Your call may be monitored
GCN Insider | Call centers may slice, dice and examine your call to reveal a lot more than you ever imagined.
- By Patrick Marshall
- Aug 24, 2007
We all know what call centers are. You call a company to get information about their product, and you're routed to a room full of people wearing telephone headsets. You'll almost certainly hear a recorded voice telling you that your call may be monitored. You may even oversee or contract out a call center operation of your own.
What you probably don't know is that your call may also be sliced, diced and examined to ultimately reveal a lot more than you ever imagined.
Eyal Rudnik, director of product marketing at Nice Systems, an Israel-based call-center solution provider, said call centers not only have the ability to record and route calls but also can employ analytic software to measure callers' emotional changes and analyze text transcripts.
'We have the ability to take a baseline reading of your emotional state at the beginning of the call and to see if there is any deviation from that baseline,' he said. 'For instance, I can ask the system to tag for me all calls in which the caller was irate. Or you can look for all the calls in which the customer expressed satisfaction.'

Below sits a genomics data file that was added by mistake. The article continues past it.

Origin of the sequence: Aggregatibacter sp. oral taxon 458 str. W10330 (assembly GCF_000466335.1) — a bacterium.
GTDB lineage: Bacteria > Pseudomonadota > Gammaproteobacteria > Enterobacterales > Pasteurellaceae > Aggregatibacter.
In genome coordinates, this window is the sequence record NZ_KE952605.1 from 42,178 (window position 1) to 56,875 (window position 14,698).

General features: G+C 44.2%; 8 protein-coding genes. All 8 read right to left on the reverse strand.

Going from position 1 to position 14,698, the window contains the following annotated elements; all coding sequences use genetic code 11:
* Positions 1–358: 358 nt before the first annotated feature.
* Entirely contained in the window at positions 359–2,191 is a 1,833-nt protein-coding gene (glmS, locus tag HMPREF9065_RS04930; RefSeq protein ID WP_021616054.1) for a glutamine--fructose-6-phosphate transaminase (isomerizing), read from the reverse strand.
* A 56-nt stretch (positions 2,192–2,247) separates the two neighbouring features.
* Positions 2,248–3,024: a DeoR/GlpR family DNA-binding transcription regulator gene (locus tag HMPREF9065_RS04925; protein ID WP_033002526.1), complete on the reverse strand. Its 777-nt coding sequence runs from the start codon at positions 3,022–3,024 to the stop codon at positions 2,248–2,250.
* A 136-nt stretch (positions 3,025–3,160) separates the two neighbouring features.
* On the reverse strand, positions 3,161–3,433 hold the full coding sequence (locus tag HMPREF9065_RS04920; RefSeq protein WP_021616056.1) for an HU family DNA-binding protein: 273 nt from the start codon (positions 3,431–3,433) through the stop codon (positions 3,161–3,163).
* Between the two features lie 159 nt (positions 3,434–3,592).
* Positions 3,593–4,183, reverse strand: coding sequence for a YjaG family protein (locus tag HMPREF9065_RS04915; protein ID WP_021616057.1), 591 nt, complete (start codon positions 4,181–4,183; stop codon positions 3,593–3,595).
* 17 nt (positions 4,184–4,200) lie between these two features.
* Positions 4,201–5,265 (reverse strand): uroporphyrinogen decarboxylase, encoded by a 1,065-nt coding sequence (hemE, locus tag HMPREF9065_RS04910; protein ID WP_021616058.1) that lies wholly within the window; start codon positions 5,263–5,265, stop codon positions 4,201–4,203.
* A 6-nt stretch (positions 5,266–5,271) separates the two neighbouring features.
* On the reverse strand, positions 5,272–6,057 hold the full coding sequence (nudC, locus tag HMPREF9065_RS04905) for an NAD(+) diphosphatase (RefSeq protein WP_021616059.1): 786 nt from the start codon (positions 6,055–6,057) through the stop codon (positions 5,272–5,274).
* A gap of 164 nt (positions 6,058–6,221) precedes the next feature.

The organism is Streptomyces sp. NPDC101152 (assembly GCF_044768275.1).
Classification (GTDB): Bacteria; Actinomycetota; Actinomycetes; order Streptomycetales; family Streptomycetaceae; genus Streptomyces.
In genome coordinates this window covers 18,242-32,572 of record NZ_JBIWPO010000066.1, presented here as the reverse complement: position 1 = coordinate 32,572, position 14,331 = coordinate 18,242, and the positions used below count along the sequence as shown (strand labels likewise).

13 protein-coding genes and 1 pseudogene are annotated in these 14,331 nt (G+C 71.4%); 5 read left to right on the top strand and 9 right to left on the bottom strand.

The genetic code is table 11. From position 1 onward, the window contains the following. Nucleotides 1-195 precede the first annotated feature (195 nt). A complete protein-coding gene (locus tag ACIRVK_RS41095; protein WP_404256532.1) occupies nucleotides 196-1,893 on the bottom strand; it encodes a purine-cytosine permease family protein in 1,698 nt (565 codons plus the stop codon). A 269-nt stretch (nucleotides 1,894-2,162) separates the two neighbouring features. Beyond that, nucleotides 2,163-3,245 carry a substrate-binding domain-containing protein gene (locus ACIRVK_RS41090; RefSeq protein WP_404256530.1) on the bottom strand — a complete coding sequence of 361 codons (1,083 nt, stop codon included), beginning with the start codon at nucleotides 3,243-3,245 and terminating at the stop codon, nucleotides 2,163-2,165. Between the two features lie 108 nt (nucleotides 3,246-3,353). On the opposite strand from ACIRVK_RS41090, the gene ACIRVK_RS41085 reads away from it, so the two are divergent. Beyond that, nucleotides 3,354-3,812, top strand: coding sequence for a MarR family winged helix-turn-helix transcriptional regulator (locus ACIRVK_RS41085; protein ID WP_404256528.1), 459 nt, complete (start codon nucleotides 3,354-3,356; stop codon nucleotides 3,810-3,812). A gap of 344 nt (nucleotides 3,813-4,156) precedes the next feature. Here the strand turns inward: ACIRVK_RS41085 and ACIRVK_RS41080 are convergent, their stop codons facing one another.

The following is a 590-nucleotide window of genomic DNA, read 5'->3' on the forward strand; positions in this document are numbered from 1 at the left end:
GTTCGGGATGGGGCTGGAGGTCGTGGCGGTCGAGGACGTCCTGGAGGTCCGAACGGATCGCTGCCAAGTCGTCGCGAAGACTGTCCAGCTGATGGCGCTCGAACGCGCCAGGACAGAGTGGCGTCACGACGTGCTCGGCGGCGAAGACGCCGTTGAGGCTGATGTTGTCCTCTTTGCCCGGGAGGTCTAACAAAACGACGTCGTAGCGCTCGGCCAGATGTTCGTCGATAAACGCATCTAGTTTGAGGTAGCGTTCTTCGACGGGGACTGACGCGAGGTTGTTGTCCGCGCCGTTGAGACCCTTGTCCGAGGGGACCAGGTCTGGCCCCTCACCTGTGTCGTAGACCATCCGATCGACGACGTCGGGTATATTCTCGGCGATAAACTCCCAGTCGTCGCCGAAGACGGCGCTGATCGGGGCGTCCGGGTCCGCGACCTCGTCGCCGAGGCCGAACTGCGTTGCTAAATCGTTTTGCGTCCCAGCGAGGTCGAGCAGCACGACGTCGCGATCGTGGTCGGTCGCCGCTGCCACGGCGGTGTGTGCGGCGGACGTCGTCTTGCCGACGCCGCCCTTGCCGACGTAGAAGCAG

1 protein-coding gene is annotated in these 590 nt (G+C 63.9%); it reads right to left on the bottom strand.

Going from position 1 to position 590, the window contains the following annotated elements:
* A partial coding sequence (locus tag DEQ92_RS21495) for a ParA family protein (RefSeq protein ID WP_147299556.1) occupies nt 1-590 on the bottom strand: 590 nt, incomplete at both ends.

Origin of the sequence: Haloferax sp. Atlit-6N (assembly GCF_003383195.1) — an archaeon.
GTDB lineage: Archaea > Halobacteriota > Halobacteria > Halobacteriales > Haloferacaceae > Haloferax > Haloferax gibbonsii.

The system doesn't just examine tone of voice. 'We examine 20 different voice variables in order to determine the deviation from the base line,' Rudnik said. 'Energy of the voice, cadence, pace, changes in pace ' it's a very sophisticated algorithm.'
The system also offers similarly sophisticated speech-recognition software that can make transcripts of a caller's words with 85 percent to 95 percent accuracy, he said.
The information thus gleaned from calls can certainly be helpful for businesses. But we wonder if perhaps a different set of rules should apply when and if the technology is employed by government agencies. Are the same tools for analyzing emotions and mining e-mail text being applied to citizens' communications with the White House and Congress? Should there be more warning than the simple advisory that your call might be monitored?
We'll be taking a more detailed look at those questions in a feature story in our Sept. 10 issue on call center technology.
Patrick Marshall is a freelance technology writer for GCN.